close
close

Latest Post

Does the Apple Watch work with Android? Notable Women in Technology: Liz Kohler

The reason for Raspberry Pi’s success is simple: it makes cheap, unobtrusive personal computers. Oh, and they’re the size of a credit card at best.

When you look at one of their PCs, it looks like a mechanical, exposed component of a laptop that you wouldn’t otherwise care about.

But that’s exactly what Raspberry Pi is all about: teaching people about computers and programming. The Cambridge-based group, founded 16 years ago, is now preparing for an IPO that could give the London Stock Exchange a much-needed boost. Shares are priced at £2.80 ($3.56) apiece, giving it a market capitalization of around £542 million ($688 million).

Raspberry Pi shares rose 39% in their conditional debut on Tuesday morning.

Trading in the shares will begin unconditionally on June 14.

“In an increasingly connected world, the market for Raspberry Pi’s powerful, affordable computing platforms continues to grow,” said Eben Upton, CEO of Raspberry Pi.

What is Raspberry Pi anyway?

Raspberry Pi had a humble start in life as a charity in Cambridge, where a team of engineers and computer scientists came together to create a PC that stood out from the rest.

Designed to “withstand the rigors of childhood,” as the University of Cambridge puts it, the company has sold over 60 million PCs worldwide since its launch in 2012.

The secret sauce of Raspberry Pi consists of four simple but crucial criteria: the PCs must be programmable, fun, affordable and robust.

Today, the cheapest Raspberry Pi computer costs just $15.

People use Raspberry Pi to learn programming and test hardware projects and other factory machines.

“As we realised the potential that affordable technology has to make a meaningful difference not only in education but in countless other areas, the scope of our ambitions grew,” Upton told the Financial Times.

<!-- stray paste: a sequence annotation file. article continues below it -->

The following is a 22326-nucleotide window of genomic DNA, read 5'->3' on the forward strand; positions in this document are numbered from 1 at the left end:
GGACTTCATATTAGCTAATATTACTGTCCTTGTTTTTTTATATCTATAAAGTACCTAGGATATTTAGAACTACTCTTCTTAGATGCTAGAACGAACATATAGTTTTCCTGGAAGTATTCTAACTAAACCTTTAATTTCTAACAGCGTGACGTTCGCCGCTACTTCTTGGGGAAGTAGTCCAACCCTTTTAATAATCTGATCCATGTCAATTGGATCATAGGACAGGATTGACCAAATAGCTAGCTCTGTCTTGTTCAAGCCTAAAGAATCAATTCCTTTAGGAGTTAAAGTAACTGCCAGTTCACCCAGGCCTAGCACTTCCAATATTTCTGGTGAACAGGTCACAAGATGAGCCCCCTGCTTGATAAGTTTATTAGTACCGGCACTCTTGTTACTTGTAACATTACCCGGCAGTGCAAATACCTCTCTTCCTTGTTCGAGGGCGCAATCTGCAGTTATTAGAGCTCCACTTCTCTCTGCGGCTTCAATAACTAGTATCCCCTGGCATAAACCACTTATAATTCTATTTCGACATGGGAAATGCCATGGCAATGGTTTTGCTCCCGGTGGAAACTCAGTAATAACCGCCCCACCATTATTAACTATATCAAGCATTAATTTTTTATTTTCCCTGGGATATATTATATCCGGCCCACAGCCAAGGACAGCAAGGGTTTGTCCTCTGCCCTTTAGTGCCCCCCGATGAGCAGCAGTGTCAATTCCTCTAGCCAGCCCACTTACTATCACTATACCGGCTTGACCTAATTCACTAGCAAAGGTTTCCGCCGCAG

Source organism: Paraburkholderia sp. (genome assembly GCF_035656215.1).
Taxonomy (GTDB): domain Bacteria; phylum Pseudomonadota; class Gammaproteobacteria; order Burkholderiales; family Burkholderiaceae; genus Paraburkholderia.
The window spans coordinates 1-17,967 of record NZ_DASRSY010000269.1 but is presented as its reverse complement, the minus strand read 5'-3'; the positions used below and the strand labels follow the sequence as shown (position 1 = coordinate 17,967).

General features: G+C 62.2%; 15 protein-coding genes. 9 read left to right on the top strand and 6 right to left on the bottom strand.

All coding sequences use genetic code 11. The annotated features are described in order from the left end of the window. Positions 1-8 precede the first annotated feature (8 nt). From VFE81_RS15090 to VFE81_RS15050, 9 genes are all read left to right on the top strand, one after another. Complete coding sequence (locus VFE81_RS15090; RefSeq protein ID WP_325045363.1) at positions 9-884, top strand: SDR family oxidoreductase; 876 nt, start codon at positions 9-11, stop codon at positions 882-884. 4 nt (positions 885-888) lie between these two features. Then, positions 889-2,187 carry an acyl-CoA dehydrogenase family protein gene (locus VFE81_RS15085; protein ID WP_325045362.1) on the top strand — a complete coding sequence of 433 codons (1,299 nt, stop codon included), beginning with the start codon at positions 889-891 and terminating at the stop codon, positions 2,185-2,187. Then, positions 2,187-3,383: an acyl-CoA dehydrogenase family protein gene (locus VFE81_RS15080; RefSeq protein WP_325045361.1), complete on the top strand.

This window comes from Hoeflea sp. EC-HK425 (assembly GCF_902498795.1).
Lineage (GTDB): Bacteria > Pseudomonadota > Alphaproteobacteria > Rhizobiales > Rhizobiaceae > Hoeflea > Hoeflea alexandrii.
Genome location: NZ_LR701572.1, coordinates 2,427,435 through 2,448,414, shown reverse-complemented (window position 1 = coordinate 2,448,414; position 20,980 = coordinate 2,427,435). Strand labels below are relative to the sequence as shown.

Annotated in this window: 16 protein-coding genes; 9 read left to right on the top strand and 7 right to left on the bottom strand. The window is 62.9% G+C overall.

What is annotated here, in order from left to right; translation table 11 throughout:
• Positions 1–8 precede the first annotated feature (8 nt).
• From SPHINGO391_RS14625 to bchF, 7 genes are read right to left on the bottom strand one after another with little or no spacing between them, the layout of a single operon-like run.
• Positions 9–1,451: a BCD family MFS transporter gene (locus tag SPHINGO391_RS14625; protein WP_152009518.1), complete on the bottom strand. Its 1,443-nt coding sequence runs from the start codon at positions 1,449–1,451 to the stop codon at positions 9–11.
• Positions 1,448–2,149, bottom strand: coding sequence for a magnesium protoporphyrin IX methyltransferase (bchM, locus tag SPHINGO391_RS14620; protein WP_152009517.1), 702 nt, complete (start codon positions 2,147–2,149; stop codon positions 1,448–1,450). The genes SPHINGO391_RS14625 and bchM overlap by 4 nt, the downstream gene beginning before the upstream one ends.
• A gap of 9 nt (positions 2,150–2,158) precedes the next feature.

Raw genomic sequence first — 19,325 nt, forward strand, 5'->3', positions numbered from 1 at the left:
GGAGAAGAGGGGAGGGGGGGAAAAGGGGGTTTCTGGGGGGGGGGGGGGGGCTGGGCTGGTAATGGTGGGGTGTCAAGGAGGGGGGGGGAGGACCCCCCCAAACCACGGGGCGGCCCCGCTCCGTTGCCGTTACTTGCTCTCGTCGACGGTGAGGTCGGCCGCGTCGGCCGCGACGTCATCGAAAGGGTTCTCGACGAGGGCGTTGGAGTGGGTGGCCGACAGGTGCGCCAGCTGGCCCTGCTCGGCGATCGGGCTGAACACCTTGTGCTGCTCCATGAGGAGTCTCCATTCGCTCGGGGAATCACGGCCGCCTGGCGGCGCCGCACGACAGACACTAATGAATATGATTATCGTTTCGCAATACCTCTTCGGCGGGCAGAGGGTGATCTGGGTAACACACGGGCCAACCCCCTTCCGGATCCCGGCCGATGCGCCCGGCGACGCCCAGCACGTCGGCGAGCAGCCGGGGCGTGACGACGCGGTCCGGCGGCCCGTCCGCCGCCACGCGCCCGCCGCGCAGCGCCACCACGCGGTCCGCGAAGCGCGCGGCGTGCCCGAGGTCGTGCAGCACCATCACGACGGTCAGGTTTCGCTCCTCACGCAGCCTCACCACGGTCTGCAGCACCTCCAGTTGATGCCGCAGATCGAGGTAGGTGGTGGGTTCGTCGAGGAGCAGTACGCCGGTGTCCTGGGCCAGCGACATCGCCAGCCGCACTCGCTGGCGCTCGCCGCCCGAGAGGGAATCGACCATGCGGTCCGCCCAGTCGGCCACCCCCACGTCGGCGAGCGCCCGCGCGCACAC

Over the past 12 years, Raspberry Pi has launched several models, with proceeds going to the eponymous foundation – a shareholder with a 73% stake in the company – to support children’s education. The Raspberry Pi Foundation also offers free resources and educational programs tailored to young people.

The trading company’s revenue increased 41% year-on-year to $266 million in 2023, doubling profits to $38 million.

A November registration document valued the company at nearly $600 million, including newly raised funds, shortly after chipmaker Arm acquired a minority stake in the company.

Raspberry Pi logo on a PC
The personal computer Raspberry Pi with its logo.

Chris Ratcliffe – Bloomberg/Getty Images

Raspberry Pi goes public

The IPO of the ultra-niche computer manufacturer has been in preparation for several months.

One of the reasons the stock is being watched so closely is the boost it could bring to the London Stock Exchange, which has seen major IPOs fall through despite being within reach (including Arm’s). London in particular has lost its appeal in the tech world in recent years.

It was not a good sign for the LSE: some companies withdrew their listings, while in other European markets the number of IPOs increased – for example at the Swiss Galderma Group and the Spanish cosmetics group Puig.

In fact, Raspberry Pi could be a great showcase for restoring London’s attractiveness as a European tech hub. The company has users from a variety of ages and industries, is goal-oriented and has generated significant revenue thanks to the quality of its products.

“Strategically, the listing of Raspberry Pi is incredibly important as it would add an established, profitable technology company to the UK market,” Dan Ives, investment analyst at AJ Bell, said in a note last month.

“In London, technology companies are extremely underweight compared to the US and anything that addresses this issue is a step in the right direction. In the best case scenario, a rapid rise in Raspberry Pi’s share price on IPO could open the floodgates for more technology companies to list in London as it would demonstrate investors’ enthusiasm for the sector and their willingness to support UK technology champions.”

Raspberry Pi reminds us never to underestimate the power of a simple but effective product. Whether it can be just as effective in helping the UK stock markets remains to be seen.

Subscribe to Eye on AI’s newsletter to stay up to date on how AI is shaping the future of business. Signing up is free.

Leave a Reply

Your email address will not be published. Required fields are marked *